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‘We had 50 dogs and extreme fire danger.’ How a pet company coped through fires and COVID-19.


Margie Hennessy is the CEO and owner of luxury dog company, DOGUE.

The brand, which originally comprised of one single store in Woollahra, Sydney, has since extended to 11 boutiques and grooming salons across New South Wales, Victoria and Queensland, as well as the DOGUE Country Retreat, a boutique hotel for dogs in the Southern Highlands.

In this week’s episode of the Lady Startup podcast, Margie sits down with Mia Freedman to discuss how a luxury pet company and boarding facility managed to keep afloat through not only one crisis but two.

LISTEN: Margie Hennessy talks to Mia Freedman about her luxury dog company, DOGUE. Post continues after audio…

Margie began by discussing the 2019-2020 bushfires and how they impacted their DOGUE Country Retreat. Not only was the facility at peak capacity over summer, but they were also facing extreme fire danger.


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“Being in the country you’re aware of bushfires. Since 2013 we always knew there was an issue. We always had plans in place,” she began.

“The Green Wattle Creek Fire, which started around late November, was just to the north of us and at times came within 10km of us. In December, we went into lockdown and never left the retreat for about a month and a half really. From that point on, there was constant fire danger.

“Then in late December, there was a catastrophic fire day. But the day we were most worried about was January 4th. And for us, it was our peak period. We had 50 odd dogs and no water in the dams because of a relentless drought.

“It was a dreadful time.”

However, they managed to put a plan in place immediately and get all their dogs or ‘guests’ as Margie likes to call them, to safety.

“I made the decision to close and evacuate. We knew we were going into a catastrophic fire day and the most important thing was to get all of our guests and staff out,” she said.


“Every morning we would look for more places to fill water and to be more prepared.”

But Margie explained that on this day they decided it was time to move the pets to a safer location. They sent groups of 10 dogs off to the homes of various team members and kept them there until it was safe enough to return.

“By 10am, the entire retreat was empty,” Margie explained.

“We only got great feedback from the owners – they were so appreciative.

“It was a positive experience.”

Coping through COVID-19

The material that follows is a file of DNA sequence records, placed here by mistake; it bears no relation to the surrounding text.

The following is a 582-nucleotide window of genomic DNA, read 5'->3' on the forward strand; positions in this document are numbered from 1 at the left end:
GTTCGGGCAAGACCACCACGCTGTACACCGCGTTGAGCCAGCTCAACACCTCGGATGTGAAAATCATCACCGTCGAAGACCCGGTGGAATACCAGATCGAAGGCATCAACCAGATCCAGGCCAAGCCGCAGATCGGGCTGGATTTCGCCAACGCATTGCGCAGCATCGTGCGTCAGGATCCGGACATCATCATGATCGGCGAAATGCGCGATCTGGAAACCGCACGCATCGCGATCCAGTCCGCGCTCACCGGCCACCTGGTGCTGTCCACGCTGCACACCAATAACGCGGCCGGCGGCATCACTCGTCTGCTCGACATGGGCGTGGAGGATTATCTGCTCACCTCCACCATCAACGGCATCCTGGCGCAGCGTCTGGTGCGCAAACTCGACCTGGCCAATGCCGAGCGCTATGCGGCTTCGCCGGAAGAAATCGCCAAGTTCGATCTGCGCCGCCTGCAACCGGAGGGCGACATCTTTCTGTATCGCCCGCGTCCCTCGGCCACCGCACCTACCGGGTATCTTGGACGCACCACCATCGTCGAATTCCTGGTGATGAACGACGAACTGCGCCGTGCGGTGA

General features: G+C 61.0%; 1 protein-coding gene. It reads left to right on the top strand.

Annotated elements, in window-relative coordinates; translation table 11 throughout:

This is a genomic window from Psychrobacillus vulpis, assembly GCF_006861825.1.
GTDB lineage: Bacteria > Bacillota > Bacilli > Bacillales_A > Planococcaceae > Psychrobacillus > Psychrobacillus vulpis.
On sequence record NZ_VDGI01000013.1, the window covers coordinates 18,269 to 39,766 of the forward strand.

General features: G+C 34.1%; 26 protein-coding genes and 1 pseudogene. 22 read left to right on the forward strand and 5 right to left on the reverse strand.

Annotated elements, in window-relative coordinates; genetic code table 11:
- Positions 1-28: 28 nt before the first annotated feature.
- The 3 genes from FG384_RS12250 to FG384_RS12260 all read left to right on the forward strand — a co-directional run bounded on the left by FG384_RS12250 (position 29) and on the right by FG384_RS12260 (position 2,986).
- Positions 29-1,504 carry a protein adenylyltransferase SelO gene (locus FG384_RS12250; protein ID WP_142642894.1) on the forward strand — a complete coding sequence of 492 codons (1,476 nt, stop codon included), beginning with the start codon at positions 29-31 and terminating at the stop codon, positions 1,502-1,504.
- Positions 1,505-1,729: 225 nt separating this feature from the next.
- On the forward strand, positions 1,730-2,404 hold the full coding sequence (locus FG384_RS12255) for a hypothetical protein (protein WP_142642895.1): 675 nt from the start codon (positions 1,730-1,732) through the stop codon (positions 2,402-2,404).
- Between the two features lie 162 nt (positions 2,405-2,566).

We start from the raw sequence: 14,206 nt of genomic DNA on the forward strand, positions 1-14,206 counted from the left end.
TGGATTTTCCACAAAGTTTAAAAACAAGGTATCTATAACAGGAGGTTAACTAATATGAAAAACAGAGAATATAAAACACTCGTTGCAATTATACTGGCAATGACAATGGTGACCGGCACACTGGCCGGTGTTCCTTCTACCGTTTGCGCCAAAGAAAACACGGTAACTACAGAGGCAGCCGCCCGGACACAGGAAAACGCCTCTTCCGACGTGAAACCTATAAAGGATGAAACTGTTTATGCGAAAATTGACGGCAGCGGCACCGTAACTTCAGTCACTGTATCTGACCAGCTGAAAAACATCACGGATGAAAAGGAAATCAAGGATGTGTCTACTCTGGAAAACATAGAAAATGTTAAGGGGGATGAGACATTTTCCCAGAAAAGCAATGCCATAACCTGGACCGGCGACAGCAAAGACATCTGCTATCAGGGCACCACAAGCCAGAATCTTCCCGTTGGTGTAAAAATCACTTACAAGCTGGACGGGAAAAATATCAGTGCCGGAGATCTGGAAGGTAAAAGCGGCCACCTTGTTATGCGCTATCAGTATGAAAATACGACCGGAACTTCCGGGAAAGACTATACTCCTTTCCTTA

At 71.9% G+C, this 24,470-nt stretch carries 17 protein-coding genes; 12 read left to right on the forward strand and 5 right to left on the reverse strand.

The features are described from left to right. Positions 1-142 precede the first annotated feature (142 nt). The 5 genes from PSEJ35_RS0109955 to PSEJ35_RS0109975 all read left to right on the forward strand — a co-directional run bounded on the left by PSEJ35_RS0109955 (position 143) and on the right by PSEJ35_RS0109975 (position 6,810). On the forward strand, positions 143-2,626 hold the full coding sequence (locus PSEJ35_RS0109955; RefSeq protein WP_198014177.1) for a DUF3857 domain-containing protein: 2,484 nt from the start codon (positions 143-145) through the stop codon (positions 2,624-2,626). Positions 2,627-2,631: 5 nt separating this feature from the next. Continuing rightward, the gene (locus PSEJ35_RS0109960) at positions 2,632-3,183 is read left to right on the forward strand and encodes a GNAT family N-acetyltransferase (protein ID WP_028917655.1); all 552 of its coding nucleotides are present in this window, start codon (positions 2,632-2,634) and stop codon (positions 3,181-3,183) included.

While Margie explained that the first crisis mainly affected the DOGUE Country Retreat, COVID-19, affected the entire business.


“We were warned pretty early on [about COVID-19]. Our DOGUE Design business, which is our manufacturing business, stopped production in late December-early January in China. And we had some pretty big orders we were waiting for.

“So around the same time as the bushfires, that was all happening,” Margie explained.

And although the company didn’t know how serious the pandemic would get, they understood early on how badly it would affect their business.

“We didn’t get any insight that it would hit the world as it did, but we were already cancelling new product ranges and having a lot of difficulties.

“DOGUE Design business was impacted very early,” she continued.

How they adapted

Margie explained that while it was a very stressful period in the beginning when social distancing measures were first implemented, they ensured that had a plan in place as soon as possible.

“We had a COVID-19 action plan formulated,” she explained.

“The plan was really comprehensive. But also we needed to get on top of information, we were really strong on that.

“We did lots of communication. We ensured our managers were communicating with our team.”


But there were complications when businesses were instructed one thing and employees were told another.

“We were a business that was told we didn’t have to close but we had many of our staff being told to stay home,” she said.

And that proved to be complicated.

“Our grooming and retail businesses were open and actually reasonably busy. That to me was the most stressful because I didn’t know what was really responsible.”

How they are coping now

Margie explained that these days they are still struggling due to the ripple effects of COVID-19, however, they hope it will give them a chance to reevaluate what they’re doing and how to possibly do it better.

“We have one store that’s been closed for a month – our new store in Melbourne. I worry about that store and it’s future, definitely,” she shared.

“The retreat, we haven’t had dogs boarding for three or four weeks. And different parts of the business fund other parts of the business. So, if the retreat isn’t doing well, then that puts a lot of pressure on the other parts of the business.

“It’s definitely a time for us to reevaluate what we’re doing. And try to get back to what we love doing. Which is providing great service for dogs and their owners.”

Listen to the whole interview with Mia Freedman and DOGUE CEO, Margie Hennessy here. 

Feature image: Supplied.